Patent application title: METHOD FOR MANUFACTURING AN ORGANIC ELECTRONIC DEVICE
Sören Hartmann (Baesweiler, DE)
Sören Hartmann (Baesweiler, DE)
Sören Hartmann (Baesweiler, DE)
Herbert Lifka (Son, NL)
Herbert Lifka (Son, NL)
KONINKLIJKE PHILIPS ELECTRONICS N.V.
IPC8 Class: AH01L5110FI
Class name: Semiconductor device manufacturing: process making device or circuit emissive of nonelectrical signal packaging (e.g., with mounting, encapsulating, etc.) or treatment of packaged semiconductor
Publication date: 2013-08-15
Patent application number: 20130210177
The invention relates to method for manufacturing an electronic device
comprising an organic layer (120). According to this method, a stack with
a metal layer (130) and an organic layer (120) as first and second outer
layers is structured by etching both these outer layers. In one
particular embodiment, an additional metal layer (140) may be generated
on the outermost metal layer (130) by galvanic growth through a
structured isolation 10 layer (150). After removal of said isolation
layer (150), the metal (130) may be etched in the openings of the
additional metal layer (140). In a further etching step, the organic
material (120) may be removed in said openings, too.
1. A method for manufacturing an electronic device, said method
comprising the following steps: a) producing a stack of layers comprising
as first and second outer layers a metal layer and an organic layer; b)
depositing a structured protective layer on the first outer layer, the
structured protective layer comprising an additional metal layer; c)
structuring, after depositing the structured protective layer, said outer
layers by etching.
2. The method according to claim 1, wherein the etching comprises a dry etching.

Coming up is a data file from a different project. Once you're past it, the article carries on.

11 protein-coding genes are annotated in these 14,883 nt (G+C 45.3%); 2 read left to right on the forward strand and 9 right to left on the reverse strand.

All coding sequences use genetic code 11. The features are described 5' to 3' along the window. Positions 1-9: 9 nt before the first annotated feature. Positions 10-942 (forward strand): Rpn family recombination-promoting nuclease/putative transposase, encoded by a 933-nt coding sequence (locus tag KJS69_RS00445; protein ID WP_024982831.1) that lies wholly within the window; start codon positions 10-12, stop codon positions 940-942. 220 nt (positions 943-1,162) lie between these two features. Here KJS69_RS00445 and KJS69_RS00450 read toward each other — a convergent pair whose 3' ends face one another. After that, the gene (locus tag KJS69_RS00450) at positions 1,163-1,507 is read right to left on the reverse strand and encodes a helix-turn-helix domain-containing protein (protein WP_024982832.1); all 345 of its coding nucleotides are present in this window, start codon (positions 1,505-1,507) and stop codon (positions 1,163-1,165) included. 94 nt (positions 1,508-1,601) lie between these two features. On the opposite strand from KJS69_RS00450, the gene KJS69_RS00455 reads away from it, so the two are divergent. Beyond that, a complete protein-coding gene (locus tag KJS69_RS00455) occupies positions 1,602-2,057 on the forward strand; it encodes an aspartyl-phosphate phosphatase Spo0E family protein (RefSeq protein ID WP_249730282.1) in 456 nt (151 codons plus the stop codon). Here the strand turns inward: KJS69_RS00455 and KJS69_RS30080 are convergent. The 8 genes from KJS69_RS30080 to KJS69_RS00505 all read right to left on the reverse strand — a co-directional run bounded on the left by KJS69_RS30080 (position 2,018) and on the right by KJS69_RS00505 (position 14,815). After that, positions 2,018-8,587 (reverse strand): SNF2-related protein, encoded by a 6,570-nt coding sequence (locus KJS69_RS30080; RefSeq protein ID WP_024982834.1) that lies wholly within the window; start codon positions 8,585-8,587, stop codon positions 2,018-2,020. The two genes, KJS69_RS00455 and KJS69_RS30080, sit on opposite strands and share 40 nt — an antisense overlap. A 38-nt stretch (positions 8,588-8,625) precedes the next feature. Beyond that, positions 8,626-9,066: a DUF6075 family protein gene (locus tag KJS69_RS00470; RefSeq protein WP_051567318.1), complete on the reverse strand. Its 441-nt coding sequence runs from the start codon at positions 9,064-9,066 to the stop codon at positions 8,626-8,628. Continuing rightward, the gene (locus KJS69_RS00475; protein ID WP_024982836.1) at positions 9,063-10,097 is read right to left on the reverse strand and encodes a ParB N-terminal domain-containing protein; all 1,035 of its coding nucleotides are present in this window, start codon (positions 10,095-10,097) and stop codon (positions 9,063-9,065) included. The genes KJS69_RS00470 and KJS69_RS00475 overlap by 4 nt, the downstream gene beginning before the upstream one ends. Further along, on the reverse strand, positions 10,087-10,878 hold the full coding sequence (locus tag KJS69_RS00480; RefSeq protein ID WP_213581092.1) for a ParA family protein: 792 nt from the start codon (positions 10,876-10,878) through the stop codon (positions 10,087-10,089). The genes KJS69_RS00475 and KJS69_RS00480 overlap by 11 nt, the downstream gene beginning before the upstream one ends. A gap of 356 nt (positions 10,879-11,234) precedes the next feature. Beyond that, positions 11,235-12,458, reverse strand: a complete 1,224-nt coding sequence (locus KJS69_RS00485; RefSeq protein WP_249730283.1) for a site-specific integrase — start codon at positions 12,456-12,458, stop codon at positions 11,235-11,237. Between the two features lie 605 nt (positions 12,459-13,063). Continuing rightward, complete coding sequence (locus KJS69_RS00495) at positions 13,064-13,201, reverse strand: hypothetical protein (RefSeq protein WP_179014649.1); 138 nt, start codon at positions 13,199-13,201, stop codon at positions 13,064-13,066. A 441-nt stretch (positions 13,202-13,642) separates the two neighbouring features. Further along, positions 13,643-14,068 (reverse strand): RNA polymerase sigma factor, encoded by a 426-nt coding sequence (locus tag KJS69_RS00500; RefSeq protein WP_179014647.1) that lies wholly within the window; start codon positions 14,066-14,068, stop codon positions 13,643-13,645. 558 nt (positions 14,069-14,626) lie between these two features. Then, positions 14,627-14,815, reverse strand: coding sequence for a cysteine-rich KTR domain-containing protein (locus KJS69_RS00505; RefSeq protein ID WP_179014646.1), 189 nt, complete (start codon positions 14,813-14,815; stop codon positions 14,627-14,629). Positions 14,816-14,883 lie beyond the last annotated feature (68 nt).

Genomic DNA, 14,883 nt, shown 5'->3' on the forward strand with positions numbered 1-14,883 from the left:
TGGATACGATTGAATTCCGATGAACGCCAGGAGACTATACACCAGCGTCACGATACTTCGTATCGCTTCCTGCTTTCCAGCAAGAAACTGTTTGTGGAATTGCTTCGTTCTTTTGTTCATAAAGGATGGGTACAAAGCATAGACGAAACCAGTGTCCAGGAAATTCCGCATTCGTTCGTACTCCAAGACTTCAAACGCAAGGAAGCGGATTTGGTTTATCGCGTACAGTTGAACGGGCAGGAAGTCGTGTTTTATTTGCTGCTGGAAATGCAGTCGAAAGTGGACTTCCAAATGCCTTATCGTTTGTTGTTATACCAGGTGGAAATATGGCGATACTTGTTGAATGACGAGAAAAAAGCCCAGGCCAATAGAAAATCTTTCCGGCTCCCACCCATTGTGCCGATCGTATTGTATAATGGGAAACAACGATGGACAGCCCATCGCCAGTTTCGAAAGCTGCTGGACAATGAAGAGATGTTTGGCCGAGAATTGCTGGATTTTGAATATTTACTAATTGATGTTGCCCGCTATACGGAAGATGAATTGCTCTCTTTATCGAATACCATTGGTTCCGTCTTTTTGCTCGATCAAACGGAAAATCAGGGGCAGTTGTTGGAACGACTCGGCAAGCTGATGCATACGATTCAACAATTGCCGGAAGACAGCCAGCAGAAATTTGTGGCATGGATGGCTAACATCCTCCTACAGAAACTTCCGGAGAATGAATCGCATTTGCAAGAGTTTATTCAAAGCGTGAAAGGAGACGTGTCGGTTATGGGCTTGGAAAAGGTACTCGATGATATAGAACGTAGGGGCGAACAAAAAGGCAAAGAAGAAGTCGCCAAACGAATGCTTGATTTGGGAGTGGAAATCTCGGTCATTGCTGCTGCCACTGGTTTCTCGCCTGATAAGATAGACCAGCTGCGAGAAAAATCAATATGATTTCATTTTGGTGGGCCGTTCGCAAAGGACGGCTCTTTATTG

3. The method according to claim 1, wherein the first outer layer is the metal layer.
5. The method according to claim 1 wherein the structured protective layer is deposited by printing, plotting, and/or evaporation or sputtering through a mask.
6. The method according to claim 1, wherein the structured protective layer comprises a thin film encapsulation material.
8. The method according to claim 1, wherein the additional metal layer is generated by evaporation and/or sputtering through a mask.
9. The method according to claim 1, wherein a structured isolation layer is deposited on the first outer layer, and that the additional metal layer is generated by galvanic growth through this isolation layer.
10. The method according to claim 1, wherein the electronic device is encapsulated, preferably in a thin film encapsulation.
11. The method according to claim 1, wherein the organic layer comprises an organic electroluminescent material.
12. The method according to claim 1, wherein the electronic device is an OLED, a organic solar cell, or an organic memory.
FIELD OF THE INVENTION
 The invention relates to a method for manufacturing an electronic device comprising at least one organic layer and one metal layer.
BACKGROUND OF THE INVENTION
 Electronic devices comprising organic layers are for example known from organic light emitting diodes (OLEDs) or organic photovoltaic cells (OPVC). In such devices, metal lines are typically used to electrically contact the organic material. Generation of these metal lines by micro-structuring of a metal layer is not easy because the nearby organic material is very sensitive to damages from the manufacturing processes. Etching of the outermost metal layer in a trial-production of an OLED display has been described in literature ("Patterning Techniques for Polymer Light-Emitting Diodes", Florian Pschenitzka, Ph. D Thesis submitted to Dept. of Elect. Engg., Princeton Univ., USA., June 2002, pages 145-164), but such a process has not widely been used for an industrial production.
SUMMARY OF THE INVENTION
 Based on this background, it was an object of the present invention to provide an improved manufacturing procedure for electronic devices comprising materials that have to be structured, wherein said procedures shall particularly be suited for an application in industrial mass production. Moreover, the structuring should preferably be possible for a wide range of scales, for example allowing precisely removing only very fine areas as well as large area removing.
 This object is achieved by a method according to claim 1. Preferred embodiments are disclosed in the dependent claims.
 The method according to the present invention relates to the manufacturing of an electronic device and comprises (at least) the following steps, which may be executed in the listed or any other appropriate order: